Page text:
Arbitration in Singapore has grown with more parties in international arbitration choosing to bring their disputes here.
Over the past 8 years, the number of cases handled by the Singapore International Arbitration Centre (SIAC) has tripled to 160 in 2009. For 2010, 298 cases have been brought to the SIAC, with 85% of these being international shipping, maritime, corporate, insurance, and construction disputes involving claims and counterclaims worth US$1.54 billion.
Singapore's Law Minister, K Shanmugam attributed SIAC's rise as the leading centre in Asia administering international arbitrations to factors such as judicial restraint from interfering with arbitration proceedings, excellent logistics and the liberalisation in legal services to allow foreign law firms to practice here.
New SIAC Rules
Incorporating international practices and to provide a "lighter touch" service, the SIAC recently published a new 4th Edition of its Arbitration Rules. The SIAC reviewed the application of the previous 2007 Rules and drawing both from the practical experiences of the past 3 years as well as from extensive consultations with practitioners and arbitrators, the SIAC drafted the new 4th Edition Rules with many new features.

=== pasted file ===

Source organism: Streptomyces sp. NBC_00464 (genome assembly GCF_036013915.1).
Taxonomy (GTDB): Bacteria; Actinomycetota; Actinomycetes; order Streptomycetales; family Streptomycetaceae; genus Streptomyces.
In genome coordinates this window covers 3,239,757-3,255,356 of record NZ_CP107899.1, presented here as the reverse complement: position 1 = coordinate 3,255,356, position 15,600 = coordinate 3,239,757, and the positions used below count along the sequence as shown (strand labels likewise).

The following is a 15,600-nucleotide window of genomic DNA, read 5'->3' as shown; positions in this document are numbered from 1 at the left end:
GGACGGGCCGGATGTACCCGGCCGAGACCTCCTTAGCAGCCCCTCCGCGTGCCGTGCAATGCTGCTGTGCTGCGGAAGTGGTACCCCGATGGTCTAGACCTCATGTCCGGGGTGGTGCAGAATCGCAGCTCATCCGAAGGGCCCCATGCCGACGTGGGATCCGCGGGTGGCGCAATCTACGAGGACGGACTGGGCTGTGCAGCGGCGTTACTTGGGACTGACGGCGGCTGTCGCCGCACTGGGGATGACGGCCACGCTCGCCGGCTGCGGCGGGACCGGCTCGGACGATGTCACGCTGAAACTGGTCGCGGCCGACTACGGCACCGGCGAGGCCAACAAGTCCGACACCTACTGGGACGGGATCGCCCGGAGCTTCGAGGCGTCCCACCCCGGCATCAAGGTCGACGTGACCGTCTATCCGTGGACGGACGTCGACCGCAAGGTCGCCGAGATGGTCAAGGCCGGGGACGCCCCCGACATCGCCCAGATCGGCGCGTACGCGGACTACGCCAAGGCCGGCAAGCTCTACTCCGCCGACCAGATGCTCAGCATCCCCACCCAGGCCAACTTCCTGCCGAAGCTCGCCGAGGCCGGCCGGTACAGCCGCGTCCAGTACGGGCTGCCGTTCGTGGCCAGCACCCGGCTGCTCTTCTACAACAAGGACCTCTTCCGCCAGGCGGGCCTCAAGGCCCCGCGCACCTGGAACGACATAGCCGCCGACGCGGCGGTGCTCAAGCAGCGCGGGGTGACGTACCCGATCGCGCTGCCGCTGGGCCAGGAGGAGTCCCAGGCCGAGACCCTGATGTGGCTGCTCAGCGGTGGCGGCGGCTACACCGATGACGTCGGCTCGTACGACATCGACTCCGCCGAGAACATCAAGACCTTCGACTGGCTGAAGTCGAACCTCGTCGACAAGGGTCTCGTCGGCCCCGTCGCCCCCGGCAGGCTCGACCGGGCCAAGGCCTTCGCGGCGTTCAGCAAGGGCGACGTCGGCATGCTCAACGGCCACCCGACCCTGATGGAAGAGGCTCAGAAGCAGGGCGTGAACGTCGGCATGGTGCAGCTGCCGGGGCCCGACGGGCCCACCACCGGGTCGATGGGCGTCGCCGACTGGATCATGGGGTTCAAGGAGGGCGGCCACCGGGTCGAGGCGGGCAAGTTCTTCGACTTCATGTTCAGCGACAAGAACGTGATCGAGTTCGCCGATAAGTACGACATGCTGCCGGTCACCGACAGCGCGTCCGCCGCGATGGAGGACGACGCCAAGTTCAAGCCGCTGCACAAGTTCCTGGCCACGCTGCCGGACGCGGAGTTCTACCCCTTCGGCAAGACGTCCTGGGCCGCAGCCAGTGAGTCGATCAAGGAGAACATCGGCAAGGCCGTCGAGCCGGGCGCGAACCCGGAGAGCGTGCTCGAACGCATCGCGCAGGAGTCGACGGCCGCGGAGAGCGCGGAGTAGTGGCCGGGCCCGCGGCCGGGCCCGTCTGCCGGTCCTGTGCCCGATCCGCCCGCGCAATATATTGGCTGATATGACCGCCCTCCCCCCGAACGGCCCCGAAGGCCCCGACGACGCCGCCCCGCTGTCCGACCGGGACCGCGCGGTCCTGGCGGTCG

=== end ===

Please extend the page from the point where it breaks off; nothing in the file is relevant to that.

The new Rules came into effect 1st July 2010 and apply to any arbitration begun on that date, unless parties choose to abide by the previous Rules. Retaining the basics of the 2007 Rules, the new Rules also aim to:-
- Expedite proceedings
Under the old rules, an SIAC administered case took an average of 18 months to complete. The following new Rules aim to expedite proceedings, with generally shorter or more flexible time limits, as well as lower costs of arbitration.
- Equalise the position between parties and provide interim relief
The changes also equalises the parties' positions and provides them recourse to more interim and emergency relief.
- Give the Tribunal's new powers
The Tribunal has been given new powers to facilitate more effective and efficient arbitration.
The SIAC has not only added substantial new Rules, but where the parts of the old Rules have been retained, these have been modernised and clarified.